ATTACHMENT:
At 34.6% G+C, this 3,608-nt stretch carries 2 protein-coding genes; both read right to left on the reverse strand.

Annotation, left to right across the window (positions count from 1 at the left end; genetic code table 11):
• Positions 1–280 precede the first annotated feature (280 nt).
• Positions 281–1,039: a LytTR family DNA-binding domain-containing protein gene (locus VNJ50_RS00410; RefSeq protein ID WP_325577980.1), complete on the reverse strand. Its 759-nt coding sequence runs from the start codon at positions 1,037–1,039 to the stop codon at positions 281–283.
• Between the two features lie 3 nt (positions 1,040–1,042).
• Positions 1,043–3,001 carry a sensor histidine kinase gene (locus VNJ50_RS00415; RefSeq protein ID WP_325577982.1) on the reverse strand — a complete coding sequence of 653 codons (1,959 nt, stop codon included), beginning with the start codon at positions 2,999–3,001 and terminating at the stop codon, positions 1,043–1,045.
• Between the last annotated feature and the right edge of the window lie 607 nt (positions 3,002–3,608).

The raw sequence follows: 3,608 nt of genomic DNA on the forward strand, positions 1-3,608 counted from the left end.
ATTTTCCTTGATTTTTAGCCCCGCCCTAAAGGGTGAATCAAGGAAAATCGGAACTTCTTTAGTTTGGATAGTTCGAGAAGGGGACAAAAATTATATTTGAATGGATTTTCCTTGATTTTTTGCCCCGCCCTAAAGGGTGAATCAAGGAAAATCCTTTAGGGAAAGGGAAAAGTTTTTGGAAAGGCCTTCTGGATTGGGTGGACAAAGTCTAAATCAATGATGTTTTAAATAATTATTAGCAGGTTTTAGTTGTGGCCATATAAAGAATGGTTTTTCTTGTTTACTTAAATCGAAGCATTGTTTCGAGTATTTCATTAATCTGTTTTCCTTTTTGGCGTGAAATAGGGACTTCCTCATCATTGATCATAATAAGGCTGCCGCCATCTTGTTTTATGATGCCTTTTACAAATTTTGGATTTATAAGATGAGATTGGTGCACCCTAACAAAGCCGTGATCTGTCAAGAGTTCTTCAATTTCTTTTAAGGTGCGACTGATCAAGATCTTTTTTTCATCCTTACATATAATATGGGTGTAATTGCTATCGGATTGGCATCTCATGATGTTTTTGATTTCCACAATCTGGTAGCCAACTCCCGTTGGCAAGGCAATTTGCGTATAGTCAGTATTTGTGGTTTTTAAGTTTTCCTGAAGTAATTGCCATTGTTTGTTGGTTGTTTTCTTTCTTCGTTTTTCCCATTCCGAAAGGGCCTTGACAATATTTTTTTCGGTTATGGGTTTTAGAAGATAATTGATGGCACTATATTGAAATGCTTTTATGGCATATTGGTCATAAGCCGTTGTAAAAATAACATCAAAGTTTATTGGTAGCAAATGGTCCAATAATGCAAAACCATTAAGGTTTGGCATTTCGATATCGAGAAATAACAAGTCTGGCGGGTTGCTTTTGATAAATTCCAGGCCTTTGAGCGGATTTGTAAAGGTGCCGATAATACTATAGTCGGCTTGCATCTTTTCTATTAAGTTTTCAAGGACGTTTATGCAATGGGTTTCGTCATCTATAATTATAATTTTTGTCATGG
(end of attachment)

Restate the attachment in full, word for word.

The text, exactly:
At 34.6% G+C, this 3,608-nt stretch carries 2 protein-coding genes; both read right to left on the reverse strand.

Annotation, left to right across the window (positions count from 1 at the left end; genetic code table 11):
• Positions 1–280 precede the first annotated feature (280 nt).
• Positions 281–1,039: a LytTR family DNA-binding domain-containing protein gene (locus VNJ50_RS00410; RefSeq protein ID WP_325577980.1), complete on the reverse strand. Its 759-nt coding sequence runs from the start codon at positions 1,037–1,039 to the stop codon at positions 281–283.
• Between the two features lie 3 nt (positions 1,040–1,042).
• Positions 1,043–3,001 carry a sensor histidine kinase gene (locus VNJ50_RS00415; RefSeq protein ID WP_325577982.1) on the reverse strand — a complete coding sequence of 653 codons (1,959 nt, stop codon included), beginning with the start codon at positions 2,999–3,001 and terminating at the stop codon, positions 1,043–1,045.
• Between the last annotated feature and the right edge of the window lie 607 nt (positions 3,002–3,608).

The raw sequence follows: 3,608 nt of genomic DNA on the forward strand, positions 1-3,608 counted from the left end.
ATTTTCCTTGATTTTTAGCCCCGCCCTAAAGGGTGAATCAAGGAAAATCGGAACTTCTTTAGTTTGGATAGTTCGAGAAGGGGACAAAAATTATATTTGAATGGATTTTCCTTGATTTTTTGCCCCGCCCTAAAGGGTGAATCAAGGAAAATCCTTTAGGGAAAGGGAAAAGTTTTTGGAAAGGCCTTCTGGATTGGGTGGACAAAGTCTAAATCAATGATGTTTTAAATAATTATTAGCAGGTTTTAGTTGTGGCCATATAAAGAATGGTTTTTCTTGTTTACTTAAATCGAAGCATTGTTTCGAGTATTTCATTAATCTGTTTTCCTTTTTGGCGTGAAATAGGGACTTCCTCATCATTGATCATAATAAGGCTGCCGCCATCTTGTTTTATGATGCCTTTTACAAATTTTGGATTTATAAGATGAGATTGGTGCACCCTAACAAAGCCGTGATCTGTCAAGAGTTCTTCAATTTCTTTTAAGGTGCGACTGATCAAGATCTTTTTTTCATCCTTACATATAATATGGGTGTAATTGCTATCGGATTGGCATCTCATGATGTTTTTGATTTCCACAATCTGGTAGCCAACTCCCGTTGGCAAGGCAATTTGCGTATAGTCAGTATTTGTGGTTTTTAAGTTTTCCTGAAGTAATTGCCATTGTTTGTTGGTTGTTTTCTTTCTTCGTTTTTCCCATTCCGAAAGGGCCTTGACAATATTTTTTTCGGTTATGGGTTTTAGAAGATAATTGATGGCACTATATTGAAATGCTTTTATGGCATATTGGTCATAAGCCGTTGTAAAAATAACATCAAAGTTTATTGGTAGCAAATGGTCCAATAATGCAAAACCATTAAGGTTTGGCATTTCGATATCGAGAAATAACAAGTCTGGCGGGTTGCTTTTGATAAATTCCAGGCCTTTGAGCGGATTTGTAAAGGTGCCGATAATACTATAGTCGGCTTGCATCTTTTCTATTAAGTTTTCAAGGACGTTTATGCAATGGGTTTCGTCATCTATAATTATAATTTTTGTCATGG